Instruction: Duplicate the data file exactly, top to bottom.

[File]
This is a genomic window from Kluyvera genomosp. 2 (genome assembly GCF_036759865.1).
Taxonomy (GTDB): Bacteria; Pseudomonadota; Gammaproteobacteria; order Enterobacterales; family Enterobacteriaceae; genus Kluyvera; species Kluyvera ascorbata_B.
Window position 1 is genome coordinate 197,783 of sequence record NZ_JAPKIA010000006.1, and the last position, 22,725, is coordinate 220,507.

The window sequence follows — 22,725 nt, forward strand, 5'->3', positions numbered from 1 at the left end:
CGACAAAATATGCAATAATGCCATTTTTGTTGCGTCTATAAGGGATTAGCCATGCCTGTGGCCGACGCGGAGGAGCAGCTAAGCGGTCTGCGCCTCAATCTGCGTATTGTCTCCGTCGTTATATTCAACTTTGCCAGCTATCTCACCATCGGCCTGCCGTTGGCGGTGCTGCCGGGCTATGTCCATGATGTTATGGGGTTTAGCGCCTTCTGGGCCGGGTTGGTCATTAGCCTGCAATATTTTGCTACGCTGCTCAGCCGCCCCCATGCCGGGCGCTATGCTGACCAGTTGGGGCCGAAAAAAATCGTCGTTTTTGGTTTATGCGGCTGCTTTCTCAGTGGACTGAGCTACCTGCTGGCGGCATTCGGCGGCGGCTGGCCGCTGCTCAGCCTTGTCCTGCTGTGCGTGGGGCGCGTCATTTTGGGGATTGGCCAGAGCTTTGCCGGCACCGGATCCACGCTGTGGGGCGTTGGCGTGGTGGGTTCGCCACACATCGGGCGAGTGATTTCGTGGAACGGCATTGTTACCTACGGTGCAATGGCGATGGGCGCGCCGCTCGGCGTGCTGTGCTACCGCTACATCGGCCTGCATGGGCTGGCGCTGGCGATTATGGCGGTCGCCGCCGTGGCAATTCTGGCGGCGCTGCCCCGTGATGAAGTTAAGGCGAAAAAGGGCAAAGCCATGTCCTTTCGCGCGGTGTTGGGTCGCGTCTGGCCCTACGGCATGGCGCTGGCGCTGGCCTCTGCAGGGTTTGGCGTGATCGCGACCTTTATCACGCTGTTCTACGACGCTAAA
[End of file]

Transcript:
This is a genomic window from Kluyvera genomosp. 2 (genome assembly GCF_036759865.1).
Taxonomy (GTDB): Bacteria; Pseudomonadota; Gammaproteobacteria; order Enterobacterales; family Enterobacteriaceae; genus Kluyvera; species Kluyvera ascorbata_B.
Window position 1 is genome coordinate 197,783 of sequence record NZ_JAPKIA010000006.1, and the last position, 22,725, is coordinate 220,507.

The window sequence follows — 22,725 nt, forward strand, 5'->3', positions numbered from 1 at the left end:
CGACAAAATATGCAATAATGCCATTTTTGTTGCGTCTATAAGGGATTAGCCATGCCTGTGGCCGACGCGGAGGAGCAGCTAAGCGGTCTGCGCCTCAATCTGCGTATTGTCTCCGTCGTTATATTCAACTTTGCCAGCTATCTCACCATCGGCCTGCCGTTGGCGGTGCTGCCGGGCTATGTCCATGATGTTATGGGGTTTAGCGCCTTCTGGGCCGGGTTGGTCATTAGCCTGCAATATTTTGCTACGCTGCTCAGCCGCCCCCATGCCGGGCGCTATGCTGACCAGTTGGGGCCGAAAAAAATCGTCGTTTTTGGTTTATGCGGCTGCTTTCTCAGTGGACTGAGCTACCTGCTGGCGGCATTCGGCGGCGGCTGGCCGCTGCTCAGCCTTGTCCTGCTGTGCGTGGGGCGCGTCATTTTGGGGATTGGCCAGAGCTTTGCCGGCACCGGATCCACGCTGTGGGGCGTTGGCGTGGTGGGTTCGCCACACATCGGGCGAGTGATTTCGTGGAACGGCATTGTTACCTACGGTGCAATGGCGATGGGCGCGCCGCTCGGCGTGCTGTGCTACCGCTACATCGGCCTGCATGGGCTGGCGCTGGCGATTATGGCGGTCGCCGCCGTGGCAATTCTGGCGGCGCTGCCCCGTGATGAAGTTAAGGCGAAAAAGGGCAAAGCCATGTCCTTTCGCGCGGTGTTGGGTCGCGTCTGGCCCTACGGCATGGCGCTGGCGCTGGCCTCTGCAGGGTTTGGCGTGATCGCGACCTTTATCACGCTGTTCTACGACGCTAAA